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Observation
What you see. The starting point for addressing any equine health related issue is your observation.

YOU ARE OBSERVING

Can't Seem to Move or Bend Hind Limb, Seems Locked

Summary

This is a fairly common, but visually shocking observation. It is usually caused by a mechanical abnormality of the hind-limb passive stay apparatus, the mechanical catching and lodging of the patella on the medial trochlear ridge of the femur. But there are other causes too.

With the stifle locked, the hind limb is rigidly immobilized. When a horse tries to walk forward, the affected limb trails stiffly behind. Often the fetlock folds and knuckles over as part of this syndrome. If the horse can bear weight but not advance the limb, the rule-out diagnosis is a locking patella. The good news is that this condition is reversible and usually fairly easy to correct and manage.

In contrast, horses with fractures and other more serious injuries may look like this, but generally they will refuse to bear weight on the affected limb.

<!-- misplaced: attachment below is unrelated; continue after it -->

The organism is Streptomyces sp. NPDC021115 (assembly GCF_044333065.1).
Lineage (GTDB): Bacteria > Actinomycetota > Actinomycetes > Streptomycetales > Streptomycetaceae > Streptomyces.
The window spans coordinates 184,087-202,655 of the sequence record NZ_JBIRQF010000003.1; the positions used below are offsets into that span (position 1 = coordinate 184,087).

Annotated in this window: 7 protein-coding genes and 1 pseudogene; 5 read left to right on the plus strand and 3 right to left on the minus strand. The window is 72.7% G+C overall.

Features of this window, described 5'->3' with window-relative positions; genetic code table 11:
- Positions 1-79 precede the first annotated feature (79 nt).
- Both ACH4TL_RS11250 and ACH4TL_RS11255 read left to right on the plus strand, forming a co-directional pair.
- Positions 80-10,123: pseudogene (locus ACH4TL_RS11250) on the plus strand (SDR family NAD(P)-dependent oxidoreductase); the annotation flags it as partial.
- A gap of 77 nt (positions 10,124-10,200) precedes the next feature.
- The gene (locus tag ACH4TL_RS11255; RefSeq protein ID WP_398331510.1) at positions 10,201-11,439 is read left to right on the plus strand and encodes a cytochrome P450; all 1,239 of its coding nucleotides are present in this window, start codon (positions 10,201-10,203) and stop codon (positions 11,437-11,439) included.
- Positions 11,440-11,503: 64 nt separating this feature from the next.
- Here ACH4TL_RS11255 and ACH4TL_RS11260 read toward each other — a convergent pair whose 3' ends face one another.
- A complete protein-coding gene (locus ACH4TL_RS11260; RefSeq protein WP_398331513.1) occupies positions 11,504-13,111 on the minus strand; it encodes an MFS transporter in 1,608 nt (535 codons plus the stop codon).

• Code Red

    Call Your Vet Immediately, Even Outside Business Hours
You also might be observing
Very Common
Less Common
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your role

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What To Do

Perform the Whole Horse Exam, paying particular attention to heart rate, attitude and appetite and rectal temperature. Look carefully at the affected hind limb. Do you notice swelling, a wound or hair loss that might indicate trauma. Take digital pulse of all 4 limbs. Try to walk the horse forward. What happens?

your vet's role

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Your vet assesses general health and the affected limb. The vet knows how to differentiate a locked stifle from other conditions. In most cases, the locked stifle may be unlocked by pushing the patella to the inside (medially). Radiographs, nerve blocks and other diagnostics may be needed in some cases.
Questions Your Vet Might Ask:
  • Has your horse done this before?
  • When did you first notice this problem?
  • Describe the type of exercise and riding that you do with your horse.
  • Has the feed, management, rider, riding style, or tack changed?
  • What are the results of the Whole Horse Exam (WHE)?
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Treatments Your Vet May Recommend

A way to resolve the condition or diagnosis. Resolving the underlying cause or treating the signs of disease (symptomatic treatment)

Very Common
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Author: Doug Thal DVM Dipl. ABVP